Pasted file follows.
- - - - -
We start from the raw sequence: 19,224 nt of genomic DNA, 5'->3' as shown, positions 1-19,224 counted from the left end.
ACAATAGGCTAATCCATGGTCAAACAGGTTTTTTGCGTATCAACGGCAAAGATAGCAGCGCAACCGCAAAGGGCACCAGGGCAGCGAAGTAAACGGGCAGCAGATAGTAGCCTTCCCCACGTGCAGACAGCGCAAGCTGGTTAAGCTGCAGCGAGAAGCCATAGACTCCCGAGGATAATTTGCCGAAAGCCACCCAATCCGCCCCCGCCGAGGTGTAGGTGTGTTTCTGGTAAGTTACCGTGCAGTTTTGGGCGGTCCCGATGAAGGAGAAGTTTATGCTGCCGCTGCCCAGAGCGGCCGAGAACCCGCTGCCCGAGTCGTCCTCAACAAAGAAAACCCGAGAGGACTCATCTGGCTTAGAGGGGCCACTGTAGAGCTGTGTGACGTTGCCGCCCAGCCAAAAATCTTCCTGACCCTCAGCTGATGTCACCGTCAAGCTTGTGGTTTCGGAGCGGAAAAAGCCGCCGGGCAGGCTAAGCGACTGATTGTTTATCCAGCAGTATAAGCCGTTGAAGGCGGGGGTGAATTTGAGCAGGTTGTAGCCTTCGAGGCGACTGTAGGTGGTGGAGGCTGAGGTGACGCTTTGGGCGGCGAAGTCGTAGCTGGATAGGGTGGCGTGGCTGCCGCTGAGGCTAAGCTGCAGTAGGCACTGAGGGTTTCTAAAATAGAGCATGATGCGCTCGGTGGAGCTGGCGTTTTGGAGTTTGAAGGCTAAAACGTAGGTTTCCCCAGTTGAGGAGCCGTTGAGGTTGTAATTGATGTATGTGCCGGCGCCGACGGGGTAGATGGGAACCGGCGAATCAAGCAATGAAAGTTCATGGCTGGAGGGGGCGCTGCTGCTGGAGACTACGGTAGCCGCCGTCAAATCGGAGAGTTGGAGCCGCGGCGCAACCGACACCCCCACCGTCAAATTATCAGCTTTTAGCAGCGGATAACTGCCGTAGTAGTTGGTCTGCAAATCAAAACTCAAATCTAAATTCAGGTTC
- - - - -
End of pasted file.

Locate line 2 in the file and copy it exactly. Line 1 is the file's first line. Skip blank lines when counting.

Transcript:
ACAATAGGCTAATCCATGGTCAAACAGGTTTTTTGCGTATCAACGGCAAAGATAGCAGCGCAACCGCAAAGGGCACCAGGGCAGCGAAGTAAACGGGCAGCAGATAGTAGCCTTCCCCACGTGCAGACAGCGCAAGCTGGTTAAGCTGCAGCGAGAAGCCATAGACTCCCGAGGATAATTTGCCGAAAGCCACCCAATCCGCCCCCGCCGAGGTGTAGGTGTGTTTCTGGTAAGTTACCGTGCAGTTTTGGGCGGTCCCGATGAAGGAGAAGTTTATGCTGCCGCTGCCCAGAGCGGCCGAGAACCCGCTGCCCGAGTCGTCCTCAACAAAGAAAACCCGAGAGGACTCATCTGGCTTAGAGGGGCCACTGTAGAGCTGTGTGACGTTGCCGCCCAGCCAAAAATCTTCCTGACCCTCAGCTGATGTCACCGTCAAGCTTGTGGTTTCGGAGCGGAAAAAGCCGCCGGGCAGGCTAAGCGACTGATTGTTTATCCAGCAGTATAAGCCGTTGAAGGCGGGGGTGAATTTGAGCAGGTTGTAGCCTTCGAGGCGACTGTAGGTGGTGGAGGCTGAGGTGACGCTTTGGGCGGCGAAGTCGTAGCTGGATAGGGTGGCGTGGCTGCCGCTGAGGCTAAGCTGCAGTAGGCACTGAGGGTTTCTAAAATAGAGCATGATGCGCTCGGTGGAGCTGGCGTTTTGGAGTTTGAAGGCTAAAACGTAGGTTTCCCCAGTTGAGGAGCCGTTGAGGTTGTAATTGATGTATGTGCCGGCGCCGACGGGGTAGATGGGAACCGGCGAATCAAGCAATGAAAGTTCATGGCTGGAGGGGGCGCTGCTGCTGGAGACTACGGTAGCCGCCGTCAAATCGGAGAGTTGGAGCCGCGGCGCAACCGACACCCCCACCGTCAAATTATCAGCTTTTAGCAGCGGATAACTGCCGTAGTAGTTGGTCTGCAAATCAAAACTCAAATCTAAATTCAGGTTC